Photo of the Week 121 - Cramer Imaging - Quality Fine Art Photography
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Photo of the Week 121

Photo of the Week 121
We're happy that another Friday has come.  It means that the weekend is almost here.  We can't wait.  You probably can't either.  Since we have some time on our hands before we get to relax, how about checking out Cramer Imaging's selection for featured "Photo of the Week?"  This week, we're featuring something a bit different in the form of astrophotography.

Taking pictures of the stars and the galaxy has been a challenge for us.  It's a continual struggle but we keep at it.  Sometime we'll end up getting that dreamy photo of the night which we want to add to the portfolio.  This photograph, while far from that photo we dream of, is our first successful night sky photograph.

It was one of those nights where we were supposed to have a good meteor shower.  We drove out away from the city lights to get a good view of the night sky and the shooting stars.  The meteors weren't particularly cooperative so I decided to try for some night sky photos instead.

The best shots of the night sky are wide angle.  That allows you, as the viewer, to see the maximum possible angle of the heavens.  I started out with my wide angle lens for just that reason.  Unfortunately, it doesn't have a wide enough aperture to capture the Milky Way the way that I wanted.  I have only one lens which will meet those requirements: a 50mm prime lens.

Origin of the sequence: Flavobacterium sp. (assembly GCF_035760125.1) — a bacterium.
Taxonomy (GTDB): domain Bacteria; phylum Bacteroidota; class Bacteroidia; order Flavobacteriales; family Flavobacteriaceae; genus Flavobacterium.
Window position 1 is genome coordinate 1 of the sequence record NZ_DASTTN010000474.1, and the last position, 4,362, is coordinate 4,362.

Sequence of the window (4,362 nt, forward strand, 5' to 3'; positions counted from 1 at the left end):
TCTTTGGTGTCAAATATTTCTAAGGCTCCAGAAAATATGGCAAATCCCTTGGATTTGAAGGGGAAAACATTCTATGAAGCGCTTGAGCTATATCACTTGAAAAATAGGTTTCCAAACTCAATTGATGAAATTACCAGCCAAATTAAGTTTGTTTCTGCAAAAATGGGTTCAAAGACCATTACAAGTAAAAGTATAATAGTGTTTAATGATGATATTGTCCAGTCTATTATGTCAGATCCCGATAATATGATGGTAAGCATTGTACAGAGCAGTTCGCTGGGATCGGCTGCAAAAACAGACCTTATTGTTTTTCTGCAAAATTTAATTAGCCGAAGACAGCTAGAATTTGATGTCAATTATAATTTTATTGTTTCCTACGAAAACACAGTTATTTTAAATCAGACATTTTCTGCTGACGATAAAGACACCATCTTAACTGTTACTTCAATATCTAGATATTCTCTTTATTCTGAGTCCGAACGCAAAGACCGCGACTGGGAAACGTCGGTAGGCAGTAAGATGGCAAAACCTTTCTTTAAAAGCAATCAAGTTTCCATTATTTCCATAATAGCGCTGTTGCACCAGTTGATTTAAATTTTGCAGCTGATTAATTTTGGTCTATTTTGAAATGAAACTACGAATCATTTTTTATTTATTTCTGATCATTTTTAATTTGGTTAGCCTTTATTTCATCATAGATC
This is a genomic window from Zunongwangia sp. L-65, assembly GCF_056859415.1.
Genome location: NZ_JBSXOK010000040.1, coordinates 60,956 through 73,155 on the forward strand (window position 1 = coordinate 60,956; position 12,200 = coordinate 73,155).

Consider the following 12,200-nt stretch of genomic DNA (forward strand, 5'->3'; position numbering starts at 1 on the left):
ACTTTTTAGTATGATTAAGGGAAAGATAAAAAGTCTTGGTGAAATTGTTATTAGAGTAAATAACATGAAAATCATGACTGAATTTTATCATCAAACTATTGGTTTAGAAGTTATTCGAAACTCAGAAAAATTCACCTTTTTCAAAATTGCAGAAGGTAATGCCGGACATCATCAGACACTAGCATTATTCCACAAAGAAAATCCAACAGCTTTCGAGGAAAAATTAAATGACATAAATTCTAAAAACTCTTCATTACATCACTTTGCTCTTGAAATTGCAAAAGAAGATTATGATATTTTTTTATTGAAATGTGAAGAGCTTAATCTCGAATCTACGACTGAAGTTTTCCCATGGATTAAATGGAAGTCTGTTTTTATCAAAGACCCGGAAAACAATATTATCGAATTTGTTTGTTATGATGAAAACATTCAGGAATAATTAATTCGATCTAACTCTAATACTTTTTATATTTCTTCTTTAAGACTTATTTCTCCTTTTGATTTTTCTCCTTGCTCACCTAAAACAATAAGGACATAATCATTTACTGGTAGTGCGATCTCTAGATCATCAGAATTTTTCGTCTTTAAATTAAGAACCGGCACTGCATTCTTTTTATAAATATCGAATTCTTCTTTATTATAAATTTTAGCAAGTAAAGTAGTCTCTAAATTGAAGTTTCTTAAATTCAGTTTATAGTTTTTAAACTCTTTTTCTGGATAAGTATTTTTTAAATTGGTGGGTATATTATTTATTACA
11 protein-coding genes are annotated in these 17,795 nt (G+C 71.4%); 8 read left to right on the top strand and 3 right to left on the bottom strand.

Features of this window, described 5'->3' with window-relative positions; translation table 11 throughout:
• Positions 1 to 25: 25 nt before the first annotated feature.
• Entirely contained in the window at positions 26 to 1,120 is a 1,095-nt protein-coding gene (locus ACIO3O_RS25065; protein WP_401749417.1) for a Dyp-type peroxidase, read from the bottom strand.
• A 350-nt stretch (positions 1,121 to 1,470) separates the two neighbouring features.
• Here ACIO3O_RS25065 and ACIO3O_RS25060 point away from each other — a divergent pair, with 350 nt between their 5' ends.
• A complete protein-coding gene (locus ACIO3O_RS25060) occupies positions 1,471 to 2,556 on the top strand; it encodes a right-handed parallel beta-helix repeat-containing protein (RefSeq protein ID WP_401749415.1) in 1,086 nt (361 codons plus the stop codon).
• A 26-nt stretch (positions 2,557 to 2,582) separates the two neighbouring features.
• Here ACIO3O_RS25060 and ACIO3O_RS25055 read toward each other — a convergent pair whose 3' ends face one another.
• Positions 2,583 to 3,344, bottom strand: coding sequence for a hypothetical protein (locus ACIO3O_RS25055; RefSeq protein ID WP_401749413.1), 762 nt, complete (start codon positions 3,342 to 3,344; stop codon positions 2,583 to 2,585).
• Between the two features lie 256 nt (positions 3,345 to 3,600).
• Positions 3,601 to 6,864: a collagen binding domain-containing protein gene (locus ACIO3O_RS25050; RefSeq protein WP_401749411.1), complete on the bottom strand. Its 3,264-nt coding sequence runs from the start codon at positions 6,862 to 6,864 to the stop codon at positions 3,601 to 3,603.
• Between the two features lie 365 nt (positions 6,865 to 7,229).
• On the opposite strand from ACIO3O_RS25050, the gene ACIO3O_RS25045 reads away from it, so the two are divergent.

The 50mm prime is probably the most common and dismissed piece of glass in the photography world.  I don't often find a use for it.  It's not wide enough of an angle for most of my landscape work and it lacks the power to zoom (other than what my feet can do) when I want to get in tight with my framing.  It's one redeeming feature is the f/1.4 aperture.  With that aperture, I can really expose properly in low light situations, like the night sky.

With my 50mm lens, my tripod, and my cable release, I aimed at the hillside where I saw some stars and knew I wouldn't get city light bleed.  I had the shutter open for several seconds and captured my first successful night shot of the Milky Way galaxy arm across the sky.

Cramer Imaging's professional quality astrophotography photograph featuring the Milky Way at night in Cherry Springs, Caribou National Forest near Pocatello, Bannock, Idaho